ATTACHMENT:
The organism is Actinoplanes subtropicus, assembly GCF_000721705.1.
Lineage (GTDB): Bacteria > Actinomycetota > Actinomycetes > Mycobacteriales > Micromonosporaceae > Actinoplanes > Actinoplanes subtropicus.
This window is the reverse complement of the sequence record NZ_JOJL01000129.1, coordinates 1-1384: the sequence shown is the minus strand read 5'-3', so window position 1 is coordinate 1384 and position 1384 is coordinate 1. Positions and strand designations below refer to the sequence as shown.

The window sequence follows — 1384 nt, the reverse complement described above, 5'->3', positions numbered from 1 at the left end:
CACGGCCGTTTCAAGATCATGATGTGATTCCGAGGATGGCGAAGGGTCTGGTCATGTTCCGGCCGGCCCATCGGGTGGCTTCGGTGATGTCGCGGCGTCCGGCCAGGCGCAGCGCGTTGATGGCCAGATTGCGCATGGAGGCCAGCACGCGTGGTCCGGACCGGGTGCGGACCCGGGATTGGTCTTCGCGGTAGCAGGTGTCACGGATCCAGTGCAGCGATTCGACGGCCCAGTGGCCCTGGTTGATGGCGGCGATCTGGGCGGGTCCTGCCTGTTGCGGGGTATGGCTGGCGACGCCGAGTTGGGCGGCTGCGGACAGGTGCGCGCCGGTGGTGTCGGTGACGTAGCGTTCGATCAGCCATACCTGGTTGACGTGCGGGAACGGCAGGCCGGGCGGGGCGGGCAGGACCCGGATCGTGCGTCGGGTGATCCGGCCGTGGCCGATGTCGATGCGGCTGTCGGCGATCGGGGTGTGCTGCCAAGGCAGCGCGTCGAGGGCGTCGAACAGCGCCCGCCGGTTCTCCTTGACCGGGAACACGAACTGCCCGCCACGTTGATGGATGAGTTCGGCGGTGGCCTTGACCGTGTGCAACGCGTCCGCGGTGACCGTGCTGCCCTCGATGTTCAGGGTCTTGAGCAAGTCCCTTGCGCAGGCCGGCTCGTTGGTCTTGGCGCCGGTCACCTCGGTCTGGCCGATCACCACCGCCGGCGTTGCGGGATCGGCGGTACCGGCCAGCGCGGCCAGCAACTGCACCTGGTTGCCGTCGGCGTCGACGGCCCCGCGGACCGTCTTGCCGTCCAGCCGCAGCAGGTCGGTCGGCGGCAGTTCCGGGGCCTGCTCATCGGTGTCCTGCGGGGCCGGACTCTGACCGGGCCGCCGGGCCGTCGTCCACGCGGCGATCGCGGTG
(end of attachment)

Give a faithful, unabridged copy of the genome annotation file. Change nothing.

The organism is Actinoplanes subtropicus, assembly GCF_000721705.1.
Lineage (GTDB): Bacteria > Actinomycetota > Actinomycetes > Mycobacteriales > Micromonosporaceae > Actinoplanes > Actinoplanes subtropicus.
This window is the reverse complement of the sequence record NZ_JOJL01000129.1, coordinates 1-1384: the sequence shown is the minus strand read 5'-3', so window position 1 is coordinate 1384 and position 1384 is coordinate 1. Positions and strand designations below refer to the sequence as shown.

The window sequence follows — 1384 nt, the reverse complement described above, 5'->3', positions numbered from 1 at the left end:
CACGGCCGTTTCAAGATCATGATGTGATTCCGAGGATGGCGAAGGGTCTGGTCATGTTCCGGCCGGCCCATCGGGTGGCTTCGGTGATGTCGCGGCGTCCGGCCAGGCGCAGCGCGTTGATGGCCAGATTGCGCATGGAGGCCAGCACGCGTGGTCCGGACCGGGTGCGGACCCGGGATTGGTCTTCGCGGTAGCAGGTGTCACGGATCCAGTGCAGCGATTCGACGGCCCAGTGGCCCTGGTTGATGGCGGCGATCTGGGCGGGTCCTGCCTGTTGCGGGGTATGGCTGGCGACGCCGAGTTGGGCGGCTGCGGACAGGTGCGCGCCGGTGGTGTCGGTGACGTAGCGTTCGATCAGCCATACCTGGTTGACGTGCGGGAACGGCAGGCCGGGCGGGGCGGGCAGGACCCGGATCGTGCGTCGGGTGATCCGGCCGTGGCCGATGTCGATGCGGCTGTCGGCGATCGGGGTGTGCTGCCAAGGCAGCGCGTCGAGGGCGTCGAACAGCGCCCGCCGGTTCTCCTTGACCGGGAACACGAACTGCCCGCCACGTTGATGGATGAGTTCGGCGGTGGCCTTGACCGTGTGCAACGCGTCCGCGGTGACCGTGCTGCCCTCGATGTTCAGGGTCTTGAGCAAGTCCCTTGCGCAGGCCGGCTCGTTGGTCTTGGCGCCGGTCACCTCGGTCTGGCCGATCACCACCGCCGGCGTTGCGGGATCGGCGGTACCGGCCAGCGCGGCCAGCAACTGCACCTGGTTGCCGTCGGCGTCGACGGCCCCGCGGACCGTCTTGCCGTCCAGCCGCAGCAGGTCGGTCGGCGGCAGTTCCGGGGCCTGCTCATCGGTGTCCTGCGGGGCCGGACTCTGACCGGGCCGCCGGGCCGTCGTCCACGCGGCGATCGCGGTG